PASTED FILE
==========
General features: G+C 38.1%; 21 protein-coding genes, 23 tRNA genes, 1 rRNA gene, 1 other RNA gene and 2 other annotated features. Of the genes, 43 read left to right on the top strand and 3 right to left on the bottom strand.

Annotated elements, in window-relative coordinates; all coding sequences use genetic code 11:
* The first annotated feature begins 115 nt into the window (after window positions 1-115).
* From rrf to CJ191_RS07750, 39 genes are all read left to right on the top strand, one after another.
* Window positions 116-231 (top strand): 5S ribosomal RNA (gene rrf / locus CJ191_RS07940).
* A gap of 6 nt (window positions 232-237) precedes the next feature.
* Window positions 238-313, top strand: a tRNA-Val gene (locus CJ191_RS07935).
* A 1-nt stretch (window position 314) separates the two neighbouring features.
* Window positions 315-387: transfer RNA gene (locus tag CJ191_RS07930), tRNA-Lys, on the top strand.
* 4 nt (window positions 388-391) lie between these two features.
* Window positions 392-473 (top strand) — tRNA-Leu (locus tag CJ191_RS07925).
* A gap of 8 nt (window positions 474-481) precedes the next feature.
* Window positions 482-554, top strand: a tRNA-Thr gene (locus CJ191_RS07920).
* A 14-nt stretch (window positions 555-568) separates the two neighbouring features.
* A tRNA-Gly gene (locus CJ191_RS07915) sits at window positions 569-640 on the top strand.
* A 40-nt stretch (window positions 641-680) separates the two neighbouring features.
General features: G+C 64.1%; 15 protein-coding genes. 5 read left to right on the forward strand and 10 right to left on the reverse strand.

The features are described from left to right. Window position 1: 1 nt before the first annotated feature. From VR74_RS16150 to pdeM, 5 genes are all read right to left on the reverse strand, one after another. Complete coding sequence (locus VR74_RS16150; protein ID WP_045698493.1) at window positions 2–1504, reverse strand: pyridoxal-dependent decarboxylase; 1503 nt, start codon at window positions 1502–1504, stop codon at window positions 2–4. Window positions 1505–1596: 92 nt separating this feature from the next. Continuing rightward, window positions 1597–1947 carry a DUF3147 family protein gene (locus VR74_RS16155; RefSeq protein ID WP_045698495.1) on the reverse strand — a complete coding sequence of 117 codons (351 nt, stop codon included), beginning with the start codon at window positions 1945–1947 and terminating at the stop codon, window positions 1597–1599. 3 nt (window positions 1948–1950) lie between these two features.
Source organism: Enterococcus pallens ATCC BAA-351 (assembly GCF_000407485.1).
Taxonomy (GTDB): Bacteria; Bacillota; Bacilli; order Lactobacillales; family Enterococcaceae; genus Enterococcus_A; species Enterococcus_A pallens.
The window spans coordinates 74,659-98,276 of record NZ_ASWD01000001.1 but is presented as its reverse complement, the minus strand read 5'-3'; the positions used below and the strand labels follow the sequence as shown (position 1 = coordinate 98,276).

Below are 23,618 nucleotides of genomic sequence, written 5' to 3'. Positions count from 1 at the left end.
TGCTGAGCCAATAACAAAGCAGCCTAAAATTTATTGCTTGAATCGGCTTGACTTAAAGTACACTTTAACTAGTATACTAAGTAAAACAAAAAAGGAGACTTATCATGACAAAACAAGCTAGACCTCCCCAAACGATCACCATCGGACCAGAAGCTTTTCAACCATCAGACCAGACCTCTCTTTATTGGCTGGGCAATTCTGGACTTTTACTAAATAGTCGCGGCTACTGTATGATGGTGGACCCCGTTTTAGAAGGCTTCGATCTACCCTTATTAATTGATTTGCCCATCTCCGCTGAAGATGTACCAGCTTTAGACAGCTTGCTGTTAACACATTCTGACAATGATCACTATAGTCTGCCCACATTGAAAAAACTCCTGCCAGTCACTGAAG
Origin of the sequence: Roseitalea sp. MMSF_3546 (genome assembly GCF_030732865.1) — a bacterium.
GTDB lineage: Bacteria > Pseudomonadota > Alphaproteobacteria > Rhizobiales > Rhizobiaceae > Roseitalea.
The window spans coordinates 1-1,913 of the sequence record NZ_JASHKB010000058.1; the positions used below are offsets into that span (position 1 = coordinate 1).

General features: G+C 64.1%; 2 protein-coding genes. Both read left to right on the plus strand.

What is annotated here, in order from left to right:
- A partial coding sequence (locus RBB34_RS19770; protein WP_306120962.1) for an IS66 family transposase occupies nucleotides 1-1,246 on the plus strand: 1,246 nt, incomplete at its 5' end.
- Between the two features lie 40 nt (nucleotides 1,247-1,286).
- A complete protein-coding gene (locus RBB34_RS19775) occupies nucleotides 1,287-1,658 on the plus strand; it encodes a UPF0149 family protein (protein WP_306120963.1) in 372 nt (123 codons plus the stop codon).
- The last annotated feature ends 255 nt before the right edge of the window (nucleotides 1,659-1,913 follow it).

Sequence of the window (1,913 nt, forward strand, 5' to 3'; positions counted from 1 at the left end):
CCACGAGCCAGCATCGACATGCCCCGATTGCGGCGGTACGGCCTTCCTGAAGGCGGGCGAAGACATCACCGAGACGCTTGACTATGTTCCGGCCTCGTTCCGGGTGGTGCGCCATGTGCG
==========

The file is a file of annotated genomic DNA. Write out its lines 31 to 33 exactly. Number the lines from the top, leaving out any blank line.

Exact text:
- A complete protein-coding gene (locus RBB34_RS19775) occupies nucleotides 1,287-1,658 on the plus strand; it encodes a UPF0149 family protein (protein WP_306120963.1) in 372 nt (123 codons plus the stop codon).
- The last annotated feature ends 255 nt before the right edge of the window (nucleotides 1,659-1,913 follow it).

Sequence of the window (1,913 nt, forward strand, 5' to 3'; positions counted from 1 at the left end):